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... him. Uncle and nephew both enjoy Bond movies, though. ‘Last week, witnessing again with concern Roger Moore get into all sorts of scrapes but surviving them to brush the dust off his jacket and straighten his tie, Ananda’s uncle had leaned towards him and murmured: “Pupu, what would we do in such a situation? We’d be hopeless!”’ But who wouldn’t ...

Church of Garbage

Robert Irwin, 3 February 2000

The Crusades: Islamic Perspectives 
by Carole Hillenbrand.
Edinburgh, 648 pp., £80, July 1999, 0 7486 0905 9
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... itself as one of the pieties of Crusading historiography long before the veteran Python, Terry Jones, delivered his adverse verdict on television. Even novelists like Scott, Henty and Rider Haggard have been inclined to take a remarkably severe view of the Crusading enterprise. It is hardly surprising that modern Arab historians, besides condemning the ...

A Valediction for Philip Larkin

Clive James, 6 February 1986

... miles over Crete in a Tristar Surrounded by the orchestrated snores Induced by some old film of Roger Moore’s. Things will be tougher now you’ve proved your point By leaving early, that the man upstairs Neither controls what happens in the joint We call the world, nor noticeably cares. While being careful not to put on airs, It is perhaps the right time ...

‘Succession’

John Lanchester, 21 November 2019

... closeness.’ This storyline looks as if it is loosely based on Murdoch’s acquisition of Dow Jones, proprietor of the Wall Street Journal. Quite a few plot lines from Succession are like that, half-pinched from real life: where Rupert Murdoch appeared in front of a parliamentary committee to declare it ‘the most humble day of my life’ in response to ...

Bolsheviks and Bohemians

Angus Calder, 5 April 1984

The Life of Arthur Ransome 
by Hugh Brogan.
Cape, 456 pp., £10.95, January 1984, 0 224 02010 2
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Bohemia in London 
by Arthur Ransome, introduced by Rupert Hart-Davis.
Oxford, 284 pp., £3.50, January 1984, 0 19 281412 5
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... even if he didn’t point it out himself, that in this era it was still an affront to leave Tom Jones on your mother’s drawing-room table. To read Bohemia, then look again at Swallows and Amazons, might make for a sense of eerie discontinuity. Ransome’s first original fiction for children retains an air of complete mastery. The story, slight in itself ...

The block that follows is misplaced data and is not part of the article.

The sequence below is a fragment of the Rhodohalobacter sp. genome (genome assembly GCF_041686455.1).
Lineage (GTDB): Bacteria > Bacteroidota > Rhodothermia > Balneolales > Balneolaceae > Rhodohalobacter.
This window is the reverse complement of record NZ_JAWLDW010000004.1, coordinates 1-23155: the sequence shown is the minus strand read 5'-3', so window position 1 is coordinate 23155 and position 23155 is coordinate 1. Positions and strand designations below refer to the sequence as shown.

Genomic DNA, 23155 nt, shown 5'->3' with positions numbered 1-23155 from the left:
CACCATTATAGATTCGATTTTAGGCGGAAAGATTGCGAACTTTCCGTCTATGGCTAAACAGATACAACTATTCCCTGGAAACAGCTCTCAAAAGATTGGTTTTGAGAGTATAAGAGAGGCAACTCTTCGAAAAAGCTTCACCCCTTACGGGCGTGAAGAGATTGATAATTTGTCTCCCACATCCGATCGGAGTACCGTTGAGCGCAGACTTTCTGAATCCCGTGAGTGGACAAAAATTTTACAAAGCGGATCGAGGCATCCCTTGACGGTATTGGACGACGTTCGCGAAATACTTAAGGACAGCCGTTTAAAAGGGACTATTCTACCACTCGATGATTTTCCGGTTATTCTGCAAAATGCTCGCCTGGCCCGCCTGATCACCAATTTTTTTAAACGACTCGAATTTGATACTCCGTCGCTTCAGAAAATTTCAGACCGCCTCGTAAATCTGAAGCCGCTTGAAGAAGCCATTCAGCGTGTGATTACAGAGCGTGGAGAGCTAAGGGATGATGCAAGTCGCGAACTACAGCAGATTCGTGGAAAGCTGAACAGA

My Dagger into Yow

Ian Donaldson: Sidney’s Letters, 25 April 2013

The Correspondence of Sir Philip Sidney 
edited by Roger Kuin.
Oxford, 1381 pp., £250, July 2012, 978 0 19 955822 3
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... with elegant epistles’ which he had painstakingly written. The opening letter in Roger Kuin’s superb new edition of his correspondence, addressed to the 12-year-old Philip by his father, Sir Henry, urges him ‘to exercise that practise’ in letter writing, ‘for it will stand you in most steed in that profession of lyfe that you are ...

Shall we tell the children?

Paul Seabright, 3 July 1986

Melanie Klein: Her World and her Work 
by Phyllis Grosskurth.
Hodder, 516 pp., £19.95, June 1986, 0 340 25751 2
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Bloomsbury/Freud: The Letters of James and Alix Strachey 1924-1925 
edited by Perry Meisel and Walter Kendrick.
Chatto, 360 pp., £14.95, February 1986, 0 7011 3051 2
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... including Nina Searl, Ella Sharpe, Susan Isaacs, Donald Winnicott and Barbara Low). Ernest Jones, the President and later Freud’s biographer, was enthusiastic (‘absolutely heart-and-soul whole-hogging pro-Melanie’, according to James Strachey). In July 1925 Klein visited London to give a course of lectures on child analysis, and her arrival for ...

Speaking well

Christopher Ricks, 18 August 1983

Cyril Connolly: Journal and Memoir 
by David Pryce-Jones.
Collins, 304 pp., £12.50, July 1983, 0 333 32827 2
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J.B. Yeats: Letters to His Son W.B. Yeats and Others, 1869-1922 
edited with a memoir by Joseph Hone.
Secker, 296 pp., £7.95, May 1983, 0 436 59205 3
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... Lawrence refuses to recognise virtue in anyone but himself’), and his sponsor David Pryce-Jones now finds F.R. Leavis much the same, so it may be legitimate to cite the famous excoriation of Bloomsbury that was voiced by Lawrence and amplified by Leavis: ‘they talked endlessly, but endlessly – and never, never a good thing said. They are cased ...